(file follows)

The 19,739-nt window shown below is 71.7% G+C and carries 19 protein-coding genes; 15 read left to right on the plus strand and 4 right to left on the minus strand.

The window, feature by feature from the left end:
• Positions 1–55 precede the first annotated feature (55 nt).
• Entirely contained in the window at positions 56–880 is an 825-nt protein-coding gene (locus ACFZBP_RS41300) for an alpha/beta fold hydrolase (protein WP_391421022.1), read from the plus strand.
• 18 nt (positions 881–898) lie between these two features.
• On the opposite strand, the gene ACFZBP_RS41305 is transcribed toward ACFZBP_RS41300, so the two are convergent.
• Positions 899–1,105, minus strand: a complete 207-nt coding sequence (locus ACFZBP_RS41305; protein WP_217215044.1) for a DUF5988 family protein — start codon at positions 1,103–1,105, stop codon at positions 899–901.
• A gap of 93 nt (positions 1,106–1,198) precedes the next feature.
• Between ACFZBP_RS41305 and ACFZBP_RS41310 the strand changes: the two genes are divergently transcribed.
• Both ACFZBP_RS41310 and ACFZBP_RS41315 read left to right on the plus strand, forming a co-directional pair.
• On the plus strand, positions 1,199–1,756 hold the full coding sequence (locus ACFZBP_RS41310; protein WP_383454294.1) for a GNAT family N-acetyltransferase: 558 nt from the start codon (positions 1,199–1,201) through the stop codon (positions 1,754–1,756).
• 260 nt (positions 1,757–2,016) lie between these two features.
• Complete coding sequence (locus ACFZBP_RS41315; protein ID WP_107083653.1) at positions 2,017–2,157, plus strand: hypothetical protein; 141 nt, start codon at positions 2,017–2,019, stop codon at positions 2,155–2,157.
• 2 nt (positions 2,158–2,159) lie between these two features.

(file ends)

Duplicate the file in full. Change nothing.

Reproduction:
The 19,739-nt window shown below is 71.7% G+C and carries 19 protein-coding genes; 15 read left to right on the plus strand and 4 right to left on the minus strand.

The window, feature by feature from the left end:
• Positions 1–55 precede the first annotated feature (55 nt).
• Entirely contained in the window at positions 56–880 is an 825-nt protein-coding gene (locus ACFZBP_RS41300) for an alpha/beta fold hydrolase (protein WP_391421022.1), read from the plus strand.
• 18 nt (positions 881–898) lie between these two features.
• On the opposite strand, the gene ACFZBP_RS41305 is transcribed toward ACFZBP_RS41300, so the two are convergent.
• Positions 899–1,105, minus strand: a complete 207-nt coding sequence (locus ACFZBP_RS41305; protein WP_217215044.1) for a DUF5988 family protein — start codon at positions 1,103–1,105, stop codon at positions 899–901.
• A gap of 93 nt (positions 1,106–1,198) precedes the next feature.
• Between ACFZBP_RS41305 and ACFZBP_RS41310 the strand changes: the two genes are divergently transcribed.
• Both ACFZBP_RS41310 and ACFZBP_RS41315 read left to right on the plus strand, forming a co-directional pair.
• On the plus strand, positions 1,199–1,756 hold the full coding sequence (locus ACFZBP_RS41310; protein WP_383454294.1) for a GNAT family N-acetyltransferase: 558 nt from the start codon (positions 1,199–1,201) through the stop codon (positions 1,754–1,756).
• 260 nt (positions 1,757–2,016) lie between these two features.
• Complete coding sequence (locus ACFZBP_RS41315; protein ID WP_107083653.1) at positions 2,017–2,157, plus strand: hypothetical protein; 141 nt, start codon at positions 2,017–2,019, stop codon at positions 2,155–2,157.
• 2 nt (positions 2,158–2,159) lie between these two features.